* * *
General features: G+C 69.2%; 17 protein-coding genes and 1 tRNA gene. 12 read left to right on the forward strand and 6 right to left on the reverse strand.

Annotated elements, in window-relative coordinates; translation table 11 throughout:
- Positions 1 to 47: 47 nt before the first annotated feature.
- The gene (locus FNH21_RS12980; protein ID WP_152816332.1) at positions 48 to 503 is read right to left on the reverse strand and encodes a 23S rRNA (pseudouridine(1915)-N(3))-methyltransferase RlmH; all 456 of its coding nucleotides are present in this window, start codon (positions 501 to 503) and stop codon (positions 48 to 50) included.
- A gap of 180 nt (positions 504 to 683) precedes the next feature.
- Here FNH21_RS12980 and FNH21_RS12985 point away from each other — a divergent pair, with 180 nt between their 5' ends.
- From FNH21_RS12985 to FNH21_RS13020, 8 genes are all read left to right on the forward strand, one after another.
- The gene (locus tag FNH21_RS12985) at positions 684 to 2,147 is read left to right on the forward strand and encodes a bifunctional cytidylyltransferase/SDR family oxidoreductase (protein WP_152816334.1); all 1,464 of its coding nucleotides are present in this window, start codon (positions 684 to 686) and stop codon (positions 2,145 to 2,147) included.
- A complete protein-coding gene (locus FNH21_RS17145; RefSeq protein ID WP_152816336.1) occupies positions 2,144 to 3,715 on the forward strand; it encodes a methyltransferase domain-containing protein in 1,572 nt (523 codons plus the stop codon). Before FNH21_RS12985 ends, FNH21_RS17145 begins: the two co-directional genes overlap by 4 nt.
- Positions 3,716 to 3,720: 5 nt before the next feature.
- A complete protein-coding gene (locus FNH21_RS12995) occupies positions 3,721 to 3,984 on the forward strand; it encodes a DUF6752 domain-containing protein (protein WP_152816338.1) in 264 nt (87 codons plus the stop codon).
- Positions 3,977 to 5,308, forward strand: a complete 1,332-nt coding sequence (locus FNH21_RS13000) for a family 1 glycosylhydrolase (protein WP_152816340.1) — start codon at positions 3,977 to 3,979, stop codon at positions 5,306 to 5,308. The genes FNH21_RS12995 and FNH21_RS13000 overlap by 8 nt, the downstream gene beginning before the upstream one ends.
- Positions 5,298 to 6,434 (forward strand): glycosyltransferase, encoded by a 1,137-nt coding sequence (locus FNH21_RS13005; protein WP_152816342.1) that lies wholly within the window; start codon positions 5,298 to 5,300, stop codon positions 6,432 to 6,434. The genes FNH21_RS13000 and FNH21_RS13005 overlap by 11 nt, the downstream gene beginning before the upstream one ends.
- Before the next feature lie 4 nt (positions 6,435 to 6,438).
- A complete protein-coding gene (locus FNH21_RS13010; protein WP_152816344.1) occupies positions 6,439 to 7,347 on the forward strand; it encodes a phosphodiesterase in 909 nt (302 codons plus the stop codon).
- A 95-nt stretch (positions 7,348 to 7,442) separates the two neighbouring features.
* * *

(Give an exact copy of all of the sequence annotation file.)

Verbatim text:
General features: G+C 69.2%; 17 protein-coding genes and 1 tRNA gene. 12 read left to right on the forward strand and 6 right to left on the reverse strand.

Annotated elements, in window-relative coordinates; translation table 11 throughout:
- Positions 1 to 47: 47 nt before the first annotated feature.
- The gene (locus FNH21_RS12980; protein ID WP_152816332.1) at positions 48 to 503 is read right to left on the reverse strand and encodes a 23S rRNA (pseudouridine(1915)-N(3))-methyltransferase RlmH; all 456 of its coding nucleotides are present in this window, start codon (positions 501 to 503) and stop codon (positions 48 to 50) included.
- A gap of 180 nt (positions 504 to 683) precedes the next feature.
- Here FNH21_RS12980 and FNH21_RS12985 point away from each other — a divergent pair, with 180 nt between their 5' ends.
- From FNH21_RS12985 to FNH21_RS13020, 8 genes are all read left to right on the forward strand, one after another.
- The gene (locus tag FNH21_RS12985) at positions 684 to 2,147 is read left to right on the forward strand and encodes a bifunctional cytidylyltransferase/SDR family oxidoreductase (protein WP_152816334.1); all 1,464 of its coding nucleotides are present in this window, start codon (positions 684 to 686) and stop codon (positions 2,145 to 2,147) included.
- A complete protein-coding gene (locus FNH21_RS17145; RefSeq protein ID WP_152816336.1) occupies positions 2,144 to 3,715 on the forward strand; it encodes a methyltransferase domain-containing protein in 1,572 nt (523 codons plus the stop codon). Before FNH21_RS12985 ends, FNH21_RS17145 begins: the two co-directional genes overlap by 4 nt.
- Positions 3,716 to 3,720: 5 nt before the next feature.
- A complete protein-coding gene (locus FNH21_RS12995) occupies positions 3,721 to 3,984 on the forward strand; it encodes a DUF6752 domain-containing protein (protein WP_152816338.1) in 264 nt (87 codons plus the stop codon).
- Positions 3,977 to 5,308, forward strand: a complete 1,332-nt coding sequence (locus FNH21_RS13000) for a family 1 glycosylhydrolase (protein WP_152816340.1) — start codon at positions 3,977 to 3,979, stop codon at positions 5,306 to 5,308. The genes FNH21_RS12995 and FNH21_RS13000 overlap by 8 nt, the downstream gene beginning before the upstream one ends.
- Positions 5,298 to 6,434 (forward strand): glycosyltransferase, encoded by a 1,137-nt coding sequence (locus FNH21_RS13005; protein WP_152816342.1) that lies wholly within the window; start codon positions 5,298 to 5,300, stop codon positions 6,432 to 6,434. The genes FNH21_RS13000 and FNH21_RS13005 overlap by 11 nt, the downstream gene beginning before the upstream one ends.
- Before the next feature lie 4 nt (positions 6,435 to 6,438).
- A complete protein-coding gene (locus FNH21_RS13010; protein WP_152816344.1) occupies positions 6,439 to 7,347 on the forward strand; it encodes a phosphodiesterase in 909 nt (302 codons plus the stop codon).
- A 95-nt stretch (positions 7,348 to 7,442) separates the two neighbouring features.